Apr 22, 2017

Uber and Lyft are being sued for their software

Richard Vogel / AP

Apparently, the software that you rely on to hail an Uber or Lyft from your phone was dreamed up in 1997. At least that's what Hailo Technologies, LLC. says after suing the two ride-sharing companies for allegedly infringing on their patent that was granted in 1999.

Sounds familiar: The patent covers an "automated vehicle dispatch and payment honoring system" that allows users to select a mode of transportation, enter in the number of passengers and your desired destination, which will then provide an estimated cost for the trip and accept your digital payment.

Programming note: Hailo Technologies, LLC. has no relation to Daimler's Hailo, the ride-sharing service that operates in Europe and North America.

Why it matters: While it's unclear how much this could actually hurt their brand from a consumer's perspective, this is just another legal battle Uber is facing in a growing list of controversies from the past few months alone.

Get up to speed: We've written about their lawsuit from Waymo, including the full history of their legal fight, their PR and self-driving car execs leaving the company, and the allegations that they used secret software to track Lyft, among others.

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Coronavirus dashboard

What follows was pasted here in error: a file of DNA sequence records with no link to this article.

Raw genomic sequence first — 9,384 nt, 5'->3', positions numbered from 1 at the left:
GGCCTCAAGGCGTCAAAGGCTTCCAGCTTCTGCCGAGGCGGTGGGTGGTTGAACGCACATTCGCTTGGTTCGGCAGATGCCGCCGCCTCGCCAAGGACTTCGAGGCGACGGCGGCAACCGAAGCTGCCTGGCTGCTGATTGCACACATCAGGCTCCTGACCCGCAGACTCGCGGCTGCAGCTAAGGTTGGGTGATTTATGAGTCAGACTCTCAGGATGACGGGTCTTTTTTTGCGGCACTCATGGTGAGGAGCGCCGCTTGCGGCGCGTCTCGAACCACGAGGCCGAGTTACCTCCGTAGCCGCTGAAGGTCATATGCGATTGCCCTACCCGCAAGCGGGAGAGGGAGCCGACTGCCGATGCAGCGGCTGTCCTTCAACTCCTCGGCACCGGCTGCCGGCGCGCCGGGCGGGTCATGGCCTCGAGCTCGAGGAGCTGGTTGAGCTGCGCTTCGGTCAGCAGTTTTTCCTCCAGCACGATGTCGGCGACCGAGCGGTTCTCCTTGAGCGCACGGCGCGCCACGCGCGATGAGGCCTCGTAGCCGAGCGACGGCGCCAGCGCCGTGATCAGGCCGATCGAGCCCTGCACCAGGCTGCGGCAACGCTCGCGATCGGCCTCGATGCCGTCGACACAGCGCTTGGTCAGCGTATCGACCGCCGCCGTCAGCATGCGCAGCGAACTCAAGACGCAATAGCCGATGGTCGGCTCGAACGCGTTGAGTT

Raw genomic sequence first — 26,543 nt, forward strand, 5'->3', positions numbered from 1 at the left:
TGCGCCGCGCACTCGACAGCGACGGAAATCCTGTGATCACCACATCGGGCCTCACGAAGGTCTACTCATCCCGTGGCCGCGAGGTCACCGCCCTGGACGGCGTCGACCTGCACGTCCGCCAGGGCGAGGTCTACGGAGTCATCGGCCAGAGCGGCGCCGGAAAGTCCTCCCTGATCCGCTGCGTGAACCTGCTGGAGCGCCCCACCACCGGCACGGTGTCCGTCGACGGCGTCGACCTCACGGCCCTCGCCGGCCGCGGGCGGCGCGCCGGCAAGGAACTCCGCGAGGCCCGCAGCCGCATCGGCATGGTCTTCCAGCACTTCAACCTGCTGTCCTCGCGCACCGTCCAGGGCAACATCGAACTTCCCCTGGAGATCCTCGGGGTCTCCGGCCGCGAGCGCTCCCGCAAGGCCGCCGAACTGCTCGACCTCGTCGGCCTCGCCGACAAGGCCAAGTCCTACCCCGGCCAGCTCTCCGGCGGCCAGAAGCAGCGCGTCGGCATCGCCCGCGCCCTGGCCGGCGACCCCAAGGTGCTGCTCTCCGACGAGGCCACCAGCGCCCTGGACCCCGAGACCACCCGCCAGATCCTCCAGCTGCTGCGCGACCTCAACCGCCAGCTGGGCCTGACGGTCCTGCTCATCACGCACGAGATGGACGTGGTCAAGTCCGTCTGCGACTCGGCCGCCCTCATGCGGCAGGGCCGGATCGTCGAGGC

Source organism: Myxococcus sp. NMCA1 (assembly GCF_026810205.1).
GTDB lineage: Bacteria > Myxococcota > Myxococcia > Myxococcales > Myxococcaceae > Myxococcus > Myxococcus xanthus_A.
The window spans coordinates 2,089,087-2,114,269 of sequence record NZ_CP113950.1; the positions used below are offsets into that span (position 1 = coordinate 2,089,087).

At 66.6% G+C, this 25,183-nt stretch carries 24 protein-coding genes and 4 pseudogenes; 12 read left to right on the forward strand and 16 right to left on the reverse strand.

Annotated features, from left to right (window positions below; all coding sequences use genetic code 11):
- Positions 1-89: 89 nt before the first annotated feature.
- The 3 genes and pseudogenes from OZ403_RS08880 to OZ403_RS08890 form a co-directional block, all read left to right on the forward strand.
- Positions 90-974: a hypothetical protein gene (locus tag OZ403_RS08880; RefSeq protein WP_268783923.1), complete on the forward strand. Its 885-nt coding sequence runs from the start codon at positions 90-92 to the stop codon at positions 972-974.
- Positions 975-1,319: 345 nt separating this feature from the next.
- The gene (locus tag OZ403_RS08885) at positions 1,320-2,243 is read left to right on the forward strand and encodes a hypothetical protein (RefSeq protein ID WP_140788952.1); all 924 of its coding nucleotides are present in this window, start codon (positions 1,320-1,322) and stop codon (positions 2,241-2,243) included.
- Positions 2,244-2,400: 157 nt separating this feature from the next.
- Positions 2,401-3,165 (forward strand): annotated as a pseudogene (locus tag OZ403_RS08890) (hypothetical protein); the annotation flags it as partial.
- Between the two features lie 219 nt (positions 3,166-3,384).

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  1. Global: Total confirmed cases as of 6 p.m. ET: 1,088,878 — Total deaths: 58,773 — Total recoveries: 225,438Map.
  2. U.S.: Total confirmed cases as of 6 p.m. ET: 273,880 — Total deaths: 6,889 — Total recoveries: 9,521Map.
  3. Public health latest: The CDC is recommending Americans wear cloth masks or face coverings in public to help stop the spread of the coronavirus.
  4. 2020 latest: Wisconsin governor calls for last-minute primary election delay.
  5. Oil latest: The amount of gasoline American drivers are consuming dropped to levels not seen in more than 25 years, government data shows. President Trump is calling on the Energy Department to find more places to store oil.
  6. Tech updates: Twitter will allow ads containing references to the coronavirus under certain use cases.
  7. Business updates: America's small business bailout is off to a bad start.
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Government will cover uninsured patients' coronavirus treatment

Azar at Friday's briefing. Photo: Win McNamee/Getty Images

The federal government will cover the costs of coronavirus treatment for the uninsured, Health and Human Services Secretary Alex Azar said at a White House briefing Friday.

How it works: The money will come from a $100 billion pot set aside for the health care industry in the most recent stimulus bill. Providers will be paid the same rates they get for treating Medicare patients, and as a condition of those payments, they won't be allowed to bill patients for care that isn't covered.

More states issue stay-at-home orders as coronavirus crisis escalates

Data: Axios reporting; Map: Danielle Alberti/Axios

Alabama Gov. Kay Ivey issued a stay-at-home order on Friday as the novel coronavirus pandemic persists. The order goes into effect Saturday at 5 p.m. and will remain in place through April 30. Missouri Gov. Mike Parson also issued a statewide social distancing order on Friday.

The big picture: In a matter of weeks, the number of states that issued orders nearly quadrupled, affecting almost 300 million Americans.

Go deeperArrowUpdated 19 mins ago - Health